Architecture in the Age of Printing: Orality, Writing, by Mario Carpo

By Mario Carpo

The self-discipline of structure depends upon the transmission in area and time of gathered stories, thoughts, ideas, and versions. From the discovery of the alphabet to the improvement of ASCII code for digital verbal exchange, the method of recording and transmitting this physique of data has mirrored the dominant info applied sciences of every interval. during this publication Mario Carpo discusses the communications media utilized by Western architects, from classical antiquity to trendy classicism, exhibiting how every one medium concerning particular types of architectural pondering. Carpo highlights the importance of the discovery of movable sort and routinely reproduced pictures. He argues that Renaissance architectural concept, rather the approach of the 5 architectural orders, used to be consciously built in line with the codecs and capability of the recent published media. Carpo contrasts structure within the age of printing with what preceded it: Vitruvian concept and the manuscript layout, oral transmission within the heart a long time, and the fifteenth-century transition from script to print. He additionally means that the elemental ideas of "typographic" structure thrived within the Western international so long as print remained our major info know-how. The shift from published to electronic representations, he issues out, will back modify the process structure.

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Extra resources for Architecture in the Age of Printing: Orality, Writing, Typography, and Printed Images in the History of Architectural Theory

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The results were sometimes unexpected. Two or three generations later, with the universalizing of the mechanical reproduction of images, architectural theorists could finally undertake a systematic visual documentation of the great works of ancient architecture. After centuries of the primacy of the word, architectural discourse could at last put its trust in images, be composed in images, and make use of images that faithfully reproduced and transmitted the appearance of original archetypes. Unlike their ancient and medieval predecessors, Renaissance theorists had the means of simultaneously broadcasting both text and illustrations.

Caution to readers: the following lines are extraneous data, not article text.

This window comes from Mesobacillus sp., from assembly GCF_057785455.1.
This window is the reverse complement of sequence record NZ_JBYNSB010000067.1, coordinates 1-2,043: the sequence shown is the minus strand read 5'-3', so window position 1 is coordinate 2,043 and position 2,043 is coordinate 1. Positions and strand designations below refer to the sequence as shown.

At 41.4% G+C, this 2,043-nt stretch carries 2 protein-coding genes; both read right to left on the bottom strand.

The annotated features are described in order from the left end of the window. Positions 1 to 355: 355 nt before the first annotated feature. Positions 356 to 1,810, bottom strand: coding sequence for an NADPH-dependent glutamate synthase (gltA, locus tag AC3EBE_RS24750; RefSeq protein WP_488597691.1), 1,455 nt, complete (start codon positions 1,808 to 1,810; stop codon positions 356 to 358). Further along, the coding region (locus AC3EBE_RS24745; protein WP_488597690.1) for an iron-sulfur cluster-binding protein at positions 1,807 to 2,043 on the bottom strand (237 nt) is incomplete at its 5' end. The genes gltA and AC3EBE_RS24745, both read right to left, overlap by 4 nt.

It is on this synoptic image that we concentrate all of our perceptual, critical, and creative interest. This progressive shift in the focus of the imitative act began to manifest itself as early as the thirteenth century but finally flourished only in the artistic culture of the Renaissance. Krautheimer never precisely defines the dividing line,36 but in accordance with his thesis it is tempting to associate it with the advent of a sort of “visual realism” of the first moderns. The process of imitation involves first of all making a selection among all of the possible traits of the model; once separated from the original, these components can be manipulated and incorporated in different ways into their new creative context.

The theoretically unlimited availability of identical images was an almost absolute novelty in Europe, but it does not seem to have been embraced with immediate enthusiasm by the humanists. Humanists had other concerns; in fact, among other things, they were in the process of fashioning a new rhetoric, inspired by direct imitation of the classical authors. Traditional rhetoric, both classical and medieval, was a coherent system, economical in its rules, aiming at the memorization of various methods and guidelines of literary composition.

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